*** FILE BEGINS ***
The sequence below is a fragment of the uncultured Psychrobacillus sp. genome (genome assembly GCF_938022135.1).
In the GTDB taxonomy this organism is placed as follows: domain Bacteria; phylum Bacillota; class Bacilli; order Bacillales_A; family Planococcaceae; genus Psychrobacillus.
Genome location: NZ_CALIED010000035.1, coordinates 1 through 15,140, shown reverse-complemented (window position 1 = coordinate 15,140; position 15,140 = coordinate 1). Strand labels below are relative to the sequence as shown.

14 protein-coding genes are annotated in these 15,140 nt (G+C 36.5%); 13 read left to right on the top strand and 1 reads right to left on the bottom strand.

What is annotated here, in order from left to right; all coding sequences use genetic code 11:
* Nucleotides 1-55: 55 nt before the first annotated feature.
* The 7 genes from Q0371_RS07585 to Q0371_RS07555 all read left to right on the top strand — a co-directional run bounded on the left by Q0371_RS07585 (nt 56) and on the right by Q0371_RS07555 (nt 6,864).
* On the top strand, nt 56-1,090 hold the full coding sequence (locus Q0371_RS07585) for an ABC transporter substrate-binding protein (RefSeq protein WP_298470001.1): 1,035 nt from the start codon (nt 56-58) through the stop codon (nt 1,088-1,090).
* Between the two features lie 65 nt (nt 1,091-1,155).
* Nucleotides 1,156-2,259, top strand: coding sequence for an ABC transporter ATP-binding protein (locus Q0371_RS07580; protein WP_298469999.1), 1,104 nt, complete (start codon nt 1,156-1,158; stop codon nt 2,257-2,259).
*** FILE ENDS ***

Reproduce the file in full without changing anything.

The sequence below is a fragment of the uncultured Psychrobacillus sp. genome (genome assembly GCF_938022135.1).
In the GTDB taxonomy this organism is placed as follows: domain Bacteria; phylum Bacillota; class Bacilli; order Bacillales_A; family Planococcaceae; genus Psychrobacillus.
Genome location: NZ_CALIED010000035.1, coordinates 1 through 15,140, shown reverse-complemented (window position 1 = coordinate 15,140; position 15,140 = coordinate 1). Strand labels below are relative to the sequence as shown.

14 protein-coding genes are annotated in these 15,140 nt (G+C 36.5%); 13 read left to right on the top strand and 1 reads right to left on the bottom strand.

What is annotated here, in order from left to right; all coding sequences use genetic code 11:
* Nucleotides 1-55: 55 nt before the first annotated feature.
* The 7 genes from Q0371_RS07585 to Q0371_RS07555 all read left to right on the top strand — a co-directional run bounded on the left by Q0371_RS07585 (nt 56) and on the right by Q0371_RS07555 (nt 6,864).
* On the top strand, nt 56-1,090 hold the full coding sequence (locus Q0371_RS07585) for an ABC transporter substrate-binding protein (RefSeq protein WP_298470001.1): 1,035 nt from the start codon (nt 56-58) through the stop codon (nt 1,088-1,090).
* Between the two features lie 65 nt (nt 1,091-1,155).
* Nucleotides 1,156-2,259, top strand: coding sequence for an ABC transporter ATP-binding protein (locus Q0371_RS07580; protein WP_298469999.1), 1,104 nt, complete (start codon nt 1,156-1,158; stop codon nt 2,257-2,259).